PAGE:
Entreparents is a new parenting support concept that aims to assist new and future parents in Monaco and neighbouring towns. Their objective? To connect parents with each other and with the services around them.
The “WonderMums”, modern superheroines
The project is the brainchild of a mother, Johanna, and above all her son Louis. “This birth has given meaning to my life and everything I do,” she explains. As a young mother, it was a real “emotional alarm” when she found out Louis had congenital torticollis. What should she do? Who should she contact? Thanks to her curious nature and good stress management, Johanna was able to contact the right people and after a year of rehabilitation, Louis is doing great. Nevertheless, his mother, through discussions with professionals and parents, has noticed that many have felt like her before: isolated and ill informed.
So she got together with two “WonderMums”, Clémence, mother of two children, and Émilie, mother of one child, who joined the project. Together, they shared a poll on their networks to identify the various concerns of parents. Out of the 430 participants, the same finding emerged: lack of information and isolation. Another problem that surfaced concerned foreign parents living in the Principality, such as Anna, who wanted to participate in the project. For this mother of three children, it was an added burden to find information in a city where the systems are different from those she is used to.
An application to connect parents in the Principality
It is in this context that they created “a connected and intuitive tool of public interest”. An all-in-one mobile application by parents for parents to address issues surrounding childhood. Three features are planned.
The first is a discussion forum where parents can ask questions or offer advice at any time. Professionals will also contribute to the conversation. This will allow parents to be grouped according to different criteria, such as the number of children, their ages, pregnancy or the language spoken.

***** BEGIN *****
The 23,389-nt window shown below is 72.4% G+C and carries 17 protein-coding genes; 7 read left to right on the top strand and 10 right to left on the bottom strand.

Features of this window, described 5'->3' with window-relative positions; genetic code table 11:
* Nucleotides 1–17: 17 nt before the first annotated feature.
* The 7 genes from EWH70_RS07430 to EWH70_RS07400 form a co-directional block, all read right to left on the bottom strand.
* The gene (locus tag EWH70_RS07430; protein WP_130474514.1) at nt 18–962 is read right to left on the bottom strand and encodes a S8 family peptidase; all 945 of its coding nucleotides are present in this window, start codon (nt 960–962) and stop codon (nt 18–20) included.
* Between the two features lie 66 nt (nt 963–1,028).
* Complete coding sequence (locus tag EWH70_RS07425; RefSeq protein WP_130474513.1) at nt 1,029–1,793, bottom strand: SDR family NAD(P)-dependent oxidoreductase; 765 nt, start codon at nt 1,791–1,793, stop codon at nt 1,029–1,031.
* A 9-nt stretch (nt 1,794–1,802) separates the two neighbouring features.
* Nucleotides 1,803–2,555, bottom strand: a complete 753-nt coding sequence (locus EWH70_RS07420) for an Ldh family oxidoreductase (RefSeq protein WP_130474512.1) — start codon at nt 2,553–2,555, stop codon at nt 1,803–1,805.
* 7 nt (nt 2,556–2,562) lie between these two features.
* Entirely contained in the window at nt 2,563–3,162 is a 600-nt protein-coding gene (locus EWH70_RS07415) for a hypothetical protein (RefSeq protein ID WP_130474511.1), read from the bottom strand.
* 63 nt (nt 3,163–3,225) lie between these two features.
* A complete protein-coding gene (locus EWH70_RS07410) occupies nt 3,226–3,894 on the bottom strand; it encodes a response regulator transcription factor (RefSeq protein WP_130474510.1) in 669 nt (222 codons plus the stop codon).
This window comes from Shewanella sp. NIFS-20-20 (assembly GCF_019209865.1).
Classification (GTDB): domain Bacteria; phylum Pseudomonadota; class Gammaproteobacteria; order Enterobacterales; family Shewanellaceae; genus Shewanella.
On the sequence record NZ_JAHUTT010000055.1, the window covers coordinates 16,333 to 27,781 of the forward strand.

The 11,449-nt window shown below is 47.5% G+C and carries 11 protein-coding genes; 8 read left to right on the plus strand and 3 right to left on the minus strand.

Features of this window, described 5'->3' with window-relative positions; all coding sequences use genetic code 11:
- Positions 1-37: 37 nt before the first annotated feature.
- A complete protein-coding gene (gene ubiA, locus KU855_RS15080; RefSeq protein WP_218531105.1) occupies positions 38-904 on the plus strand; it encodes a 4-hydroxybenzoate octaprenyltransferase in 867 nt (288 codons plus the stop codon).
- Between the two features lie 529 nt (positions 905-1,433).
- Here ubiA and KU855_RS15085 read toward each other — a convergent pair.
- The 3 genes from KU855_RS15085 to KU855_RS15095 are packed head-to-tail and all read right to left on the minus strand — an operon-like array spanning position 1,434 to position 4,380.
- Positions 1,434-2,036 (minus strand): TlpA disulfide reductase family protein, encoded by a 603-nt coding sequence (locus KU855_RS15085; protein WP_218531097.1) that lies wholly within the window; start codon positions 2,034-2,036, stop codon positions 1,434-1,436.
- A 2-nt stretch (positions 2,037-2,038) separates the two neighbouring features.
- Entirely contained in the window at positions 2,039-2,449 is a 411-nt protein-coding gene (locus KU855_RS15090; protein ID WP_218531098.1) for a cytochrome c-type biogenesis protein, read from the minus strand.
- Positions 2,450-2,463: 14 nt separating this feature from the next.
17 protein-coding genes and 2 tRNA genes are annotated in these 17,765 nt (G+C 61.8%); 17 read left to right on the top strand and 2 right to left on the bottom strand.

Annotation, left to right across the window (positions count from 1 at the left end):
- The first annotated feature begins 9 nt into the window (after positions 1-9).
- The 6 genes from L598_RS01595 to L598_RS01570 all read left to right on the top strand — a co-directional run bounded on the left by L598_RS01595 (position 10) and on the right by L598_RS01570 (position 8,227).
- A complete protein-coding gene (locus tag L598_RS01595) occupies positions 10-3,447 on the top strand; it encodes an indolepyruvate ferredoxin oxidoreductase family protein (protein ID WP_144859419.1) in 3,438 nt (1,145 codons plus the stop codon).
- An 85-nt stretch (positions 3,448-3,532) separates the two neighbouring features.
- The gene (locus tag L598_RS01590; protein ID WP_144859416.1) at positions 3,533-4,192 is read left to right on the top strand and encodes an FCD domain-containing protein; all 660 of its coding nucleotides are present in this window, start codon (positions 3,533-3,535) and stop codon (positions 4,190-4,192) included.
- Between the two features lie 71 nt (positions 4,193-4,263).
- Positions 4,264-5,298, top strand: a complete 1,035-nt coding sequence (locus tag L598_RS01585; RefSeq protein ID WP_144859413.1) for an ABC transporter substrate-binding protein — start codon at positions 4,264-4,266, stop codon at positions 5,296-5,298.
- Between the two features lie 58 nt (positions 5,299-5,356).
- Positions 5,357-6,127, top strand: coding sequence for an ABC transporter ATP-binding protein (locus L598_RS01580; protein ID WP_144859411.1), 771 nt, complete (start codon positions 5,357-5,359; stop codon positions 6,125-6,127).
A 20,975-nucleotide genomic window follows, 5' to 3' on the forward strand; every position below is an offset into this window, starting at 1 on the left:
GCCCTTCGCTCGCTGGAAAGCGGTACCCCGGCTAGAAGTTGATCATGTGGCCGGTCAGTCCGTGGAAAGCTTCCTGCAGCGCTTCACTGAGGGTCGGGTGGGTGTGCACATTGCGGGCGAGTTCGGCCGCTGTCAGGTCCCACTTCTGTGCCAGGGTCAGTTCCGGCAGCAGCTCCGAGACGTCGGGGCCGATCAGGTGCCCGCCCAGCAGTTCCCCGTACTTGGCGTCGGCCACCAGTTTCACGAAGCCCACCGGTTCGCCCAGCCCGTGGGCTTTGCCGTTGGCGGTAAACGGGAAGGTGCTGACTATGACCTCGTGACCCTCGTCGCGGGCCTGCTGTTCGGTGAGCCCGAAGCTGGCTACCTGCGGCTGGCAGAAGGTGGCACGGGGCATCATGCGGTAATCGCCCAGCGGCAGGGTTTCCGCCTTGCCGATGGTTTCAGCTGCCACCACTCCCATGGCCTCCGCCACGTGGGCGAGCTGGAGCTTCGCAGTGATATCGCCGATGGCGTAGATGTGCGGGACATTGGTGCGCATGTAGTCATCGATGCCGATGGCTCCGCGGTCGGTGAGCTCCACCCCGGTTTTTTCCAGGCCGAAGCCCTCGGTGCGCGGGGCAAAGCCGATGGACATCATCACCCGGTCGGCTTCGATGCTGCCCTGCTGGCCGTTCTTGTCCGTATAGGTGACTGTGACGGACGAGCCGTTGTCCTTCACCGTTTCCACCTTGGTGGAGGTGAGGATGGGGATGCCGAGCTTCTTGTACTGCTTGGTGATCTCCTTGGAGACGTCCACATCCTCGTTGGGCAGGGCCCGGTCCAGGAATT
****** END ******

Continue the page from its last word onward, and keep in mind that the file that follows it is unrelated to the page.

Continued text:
There is simply a lack of communication between services and parents.
Next, the “step by step” area will serve as an overview for parents. Still in the works, the idea would be to have a timeline recounting all the key moments of childhood, “from the various medical appointments to the organisation of the baby’s home”. This section will allow parents to have the right contacts and professionals throughout each stage. A way of “building bridges, creating links, working together and valuing professionals, institutions and all the organisations that are already doing things to help parents in their role as parents”, explains Johanna.
The third feature of the app will be an events calendar to “enhance everything that exists. There is simply a lack of communication between services and parents. We’re not here to reinvent things, we’re building on things that already exist”. The little extra novelty is that parents will also be able to organise “playdates”. This means that parents can contact each other and create something beyond the digital platform.
The prototype of the app is complete and the four mums are waiting on fundraising. If all goes well, the app is expected to be released by the end of 2021.